The period between gestation and six years is the most significant part of the life cycle of the child. This is when their cognitive and physical future is decided. According to the Lancet Series 2013, nutrition-related factors are responsible for up to 45 per cent of all child mortality globally.
UNICEF considers poor nutrition as one of the main drivers of high maternal and child mortality figures. Even when malnutrition is not directly responsible for deaths, the nutrition status negatively influences other diseases, aggravating the poor physical condition of children and women. However, malnutrition is the least addressed public health problem in Zambia, despite being the most widespread.
In Zambia, the prevalence rate of stunting is 40 per cent. A further 9 per cent of children have a low birth weight of less than 2.5 kg. This is indicative of intra-uterine growth retardation and maternal malnutrition. In most instances, this is not something that is detected, as a large number of newborns are not weighed at birth. Micronutrient deficiencies are also common among children in Zambia. Anaemia, which is a severe public health issue, has not seen any significant reduction among children between the ages of 6 - 59 months over the past two decades. The latest national micronutrient survey indicates a vitamin A deficiency prevalence of 54 per cent among children under five. In addition, the 2013 National Iodine Deficiency Impact Survey indicates only 53 per cent of households consume adequately iodised salt.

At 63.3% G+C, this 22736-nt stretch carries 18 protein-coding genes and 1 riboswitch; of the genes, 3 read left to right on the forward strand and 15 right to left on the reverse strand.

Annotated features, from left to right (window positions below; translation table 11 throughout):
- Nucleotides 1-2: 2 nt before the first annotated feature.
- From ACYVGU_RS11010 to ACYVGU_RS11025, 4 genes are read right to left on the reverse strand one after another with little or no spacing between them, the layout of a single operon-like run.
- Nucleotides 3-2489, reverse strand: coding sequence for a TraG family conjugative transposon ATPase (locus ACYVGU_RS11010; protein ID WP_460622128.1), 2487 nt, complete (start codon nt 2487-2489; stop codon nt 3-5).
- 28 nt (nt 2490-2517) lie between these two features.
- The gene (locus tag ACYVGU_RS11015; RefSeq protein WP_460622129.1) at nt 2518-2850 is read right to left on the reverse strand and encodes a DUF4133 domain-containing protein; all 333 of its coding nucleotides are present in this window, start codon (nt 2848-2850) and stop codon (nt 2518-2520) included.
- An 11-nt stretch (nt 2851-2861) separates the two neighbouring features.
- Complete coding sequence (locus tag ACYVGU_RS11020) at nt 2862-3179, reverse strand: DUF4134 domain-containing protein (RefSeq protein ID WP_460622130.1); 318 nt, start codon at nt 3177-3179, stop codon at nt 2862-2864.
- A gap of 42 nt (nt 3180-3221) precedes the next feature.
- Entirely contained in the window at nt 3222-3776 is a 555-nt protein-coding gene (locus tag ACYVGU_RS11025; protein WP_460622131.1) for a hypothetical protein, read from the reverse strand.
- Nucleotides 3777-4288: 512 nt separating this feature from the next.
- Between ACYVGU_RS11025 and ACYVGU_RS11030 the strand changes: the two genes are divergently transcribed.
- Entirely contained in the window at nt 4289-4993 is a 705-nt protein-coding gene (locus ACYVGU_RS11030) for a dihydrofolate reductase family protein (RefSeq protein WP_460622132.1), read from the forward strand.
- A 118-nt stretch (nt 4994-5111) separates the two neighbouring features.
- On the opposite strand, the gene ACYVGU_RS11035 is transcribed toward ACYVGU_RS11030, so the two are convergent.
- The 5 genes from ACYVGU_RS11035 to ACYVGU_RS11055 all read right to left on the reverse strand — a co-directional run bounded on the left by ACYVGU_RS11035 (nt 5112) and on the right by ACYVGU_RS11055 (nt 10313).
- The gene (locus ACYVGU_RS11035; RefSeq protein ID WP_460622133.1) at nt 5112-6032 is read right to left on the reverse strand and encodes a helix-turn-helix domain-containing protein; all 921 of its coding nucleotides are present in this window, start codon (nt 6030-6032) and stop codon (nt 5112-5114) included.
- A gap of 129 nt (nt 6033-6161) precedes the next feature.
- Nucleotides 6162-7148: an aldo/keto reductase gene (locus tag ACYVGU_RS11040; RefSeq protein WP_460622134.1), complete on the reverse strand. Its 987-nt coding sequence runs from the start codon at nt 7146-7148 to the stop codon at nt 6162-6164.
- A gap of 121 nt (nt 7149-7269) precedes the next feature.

Nutrition issues in numbers:
- 40 per cent of children under five years stunted
- 65 per cent of children breasted within one hour of birth
- 73 per cent of children 0-6 months exclusively breastfed
- 53 per cent of population consuming adequately iodised salt at household level
- 60 per cent prevalence of anaemia in children aged 6-59 months
Nutrition is an essential component of economic growth and development. The economic consequences of malnutrition represent losses of 11 per cent of gross domestic product every year in Africa and Asia, whereas preventing malnutrition delivers US$16 in returns on investment for every one dollar spent.